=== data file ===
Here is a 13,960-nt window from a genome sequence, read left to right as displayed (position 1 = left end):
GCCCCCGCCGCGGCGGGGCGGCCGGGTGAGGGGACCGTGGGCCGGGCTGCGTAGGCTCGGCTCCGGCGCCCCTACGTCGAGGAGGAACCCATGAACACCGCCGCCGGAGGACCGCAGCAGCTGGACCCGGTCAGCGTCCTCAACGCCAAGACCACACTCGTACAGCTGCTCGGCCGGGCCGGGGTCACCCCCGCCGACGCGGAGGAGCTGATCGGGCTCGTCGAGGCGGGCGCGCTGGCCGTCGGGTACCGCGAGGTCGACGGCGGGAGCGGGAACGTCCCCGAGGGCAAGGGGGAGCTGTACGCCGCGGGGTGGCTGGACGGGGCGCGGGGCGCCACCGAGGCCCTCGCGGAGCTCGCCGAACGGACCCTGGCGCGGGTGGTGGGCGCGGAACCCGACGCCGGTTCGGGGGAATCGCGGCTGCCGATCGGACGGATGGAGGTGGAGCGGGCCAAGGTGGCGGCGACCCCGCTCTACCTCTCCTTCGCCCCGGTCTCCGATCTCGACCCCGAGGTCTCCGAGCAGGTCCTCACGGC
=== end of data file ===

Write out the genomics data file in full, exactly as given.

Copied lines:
Here is a 13,960-nt window from a genome sequence, read left to right as displayed (position 1 = left end):
GCCCCCGCCGCGGCGGGGCGGCCGGGTGAGGGGACCGTGGGCCGGGCTGCGTAGGCTCGGCTCCGGCGCCCCTACGTCGAGGAGGAACCCATGAACACCGCCGCCGGAGGACCGCAGCAGCTGGACCCGGTCAGCGTCCTCAACGCCAAGACCACACTCGTACAGCTGCTCGGCCGGGCCGGGGTCACCCCCGCCGACGCGGAGGAGCTGATCGGGCTCGTCGAGGCGGGCGCGCTGGCCGTCGGGTACCGCGAGGTCGACGGCGGGAGCGGGAACGTCCCCGAGGGCAAGGGGGAGCTGTACGCCGCGGGGTGGCTGGACGGGGCGCGGGGCGCCACCGAGGCCCTCGCGGAGCTCGCCGAACGGACCCTGGCGCGGGTGGTGGGCGCGGAACCCGACGCCGGTTCGGGGGAATCGCGGCTGCCGATCGGACGGATGGAGGTGGAGCGGGCCAAGGTGGCGGCGACCCCGCTCTACCTCTCCTTCGCCCCGGTCTCCGATCTCGACCCCGAGGTCTCCGAGCAGGTCCTCACGGC